Virtual Telescope Project confirms 2020 AV2— the first asteroid found to move entirely inside the orbit of Venus

January 13, 2020 by Bob Yirka, Phys.org
Asteroid 2020 AV2: 8 Jan. 2020. Credit: Virtual Telescope Project

Gianluca Masi, an astrophysicist working on the Virtual Telescope Project,which he founded, has announced the confirmation of 2020 AV2—the first asteroid orbiting entirely within the orbit of Venus. Masi describes on the Virtual Telescope Project web page the discovery by a team at the Zwicky Transient Facility and his confirmation of its orbit.

Masi reports that the asteroid was first spotted by a team at the Palomar Transient Factory on January 4 of this year. A team at the Minor Planet Center, which had temporarily named it ZTF09k5, publicly posted the finding.

Intrigued by the finding, Masi set himself the task of confirming the find because its preliminary orbit indicated it never moved out of Venus' path. After waiting for , Masi scheduled time on a telescope in Ceccano, Italy—a member of the Virtual Telescope Project. He was able to program a remote-controlled unit on the telescope called "Elena," which allowed him to use the over the Internet for 30 minutes.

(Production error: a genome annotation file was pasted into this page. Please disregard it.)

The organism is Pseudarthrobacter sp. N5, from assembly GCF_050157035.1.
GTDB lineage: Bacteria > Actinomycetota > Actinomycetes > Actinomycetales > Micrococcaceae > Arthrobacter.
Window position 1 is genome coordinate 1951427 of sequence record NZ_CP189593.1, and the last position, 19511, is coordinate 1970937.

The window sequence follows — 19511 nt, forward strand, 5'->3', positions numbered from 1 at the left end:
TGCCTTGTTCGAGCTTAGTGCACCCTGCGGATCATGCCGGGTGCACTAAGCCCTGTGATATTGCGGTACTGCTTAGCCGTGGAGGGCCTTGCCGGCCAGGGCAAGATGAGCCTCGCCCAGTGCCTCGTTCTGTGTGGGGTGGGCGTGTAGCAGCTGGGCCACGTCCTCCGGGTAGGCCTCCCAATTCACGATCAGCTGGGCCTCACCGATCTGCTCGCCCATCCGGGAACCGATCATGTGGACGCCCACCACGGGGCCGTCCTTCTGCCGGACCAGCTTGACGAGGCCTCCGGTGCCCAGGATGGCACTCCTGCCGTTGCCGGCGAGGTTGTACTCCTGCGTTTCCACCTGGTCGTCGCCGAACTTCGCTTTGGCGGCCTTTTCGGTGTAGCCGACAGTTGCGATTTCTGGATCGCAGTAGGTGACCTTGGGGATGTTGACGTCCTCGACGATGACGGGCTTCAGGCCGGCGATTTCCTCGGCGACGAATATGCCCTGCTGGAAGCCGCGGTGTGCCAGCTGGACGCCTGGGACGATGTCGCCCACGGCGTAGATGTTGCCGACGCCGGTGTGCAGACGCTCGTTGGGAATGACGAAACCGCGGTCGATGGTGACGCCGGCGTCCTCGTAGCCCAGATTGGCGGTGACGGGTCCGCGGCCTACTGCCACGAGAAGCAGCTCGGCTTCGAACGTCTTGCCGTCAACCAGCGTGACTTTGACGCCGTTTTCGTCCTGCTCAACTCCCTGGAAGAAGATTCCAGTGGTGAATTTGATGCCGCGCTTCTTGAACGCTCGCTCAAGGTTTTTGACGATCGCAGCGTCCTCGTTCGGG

Masi notes that the process of photographing the asteroid was difficult because it was low in the sky, and the sky was not very dark due to—and there was a full moon. Making things even more difficult was its path down towards the horizon.

Despite the difficulty, Masi reports that he was able to capture multiple images of the asteroid, which he combined to account for the object's motion. Once he had a finished photograph in hand, he sent it to the Minor Planet Center. Several hours later, his confirmation was posted on the Minor Planet Center circular with its new name: 2020 AV2. At that point, he was free to post his findings, including the combined photograph, on the Virtual Telescope Project web page. Masi and the team at Minor Planet Center also confirmed that 2020 AV2's orbit was completely inside Venus' —the only known such asteroid. He notes that it also has the smallest known aphelion distance in the other than Mercury.

The orbit of 2020 AV2. Credit: Virtual Telescope Project

More information: www.virtualtelescope.eu/2020/0 … an-mage-08-jan-2020/

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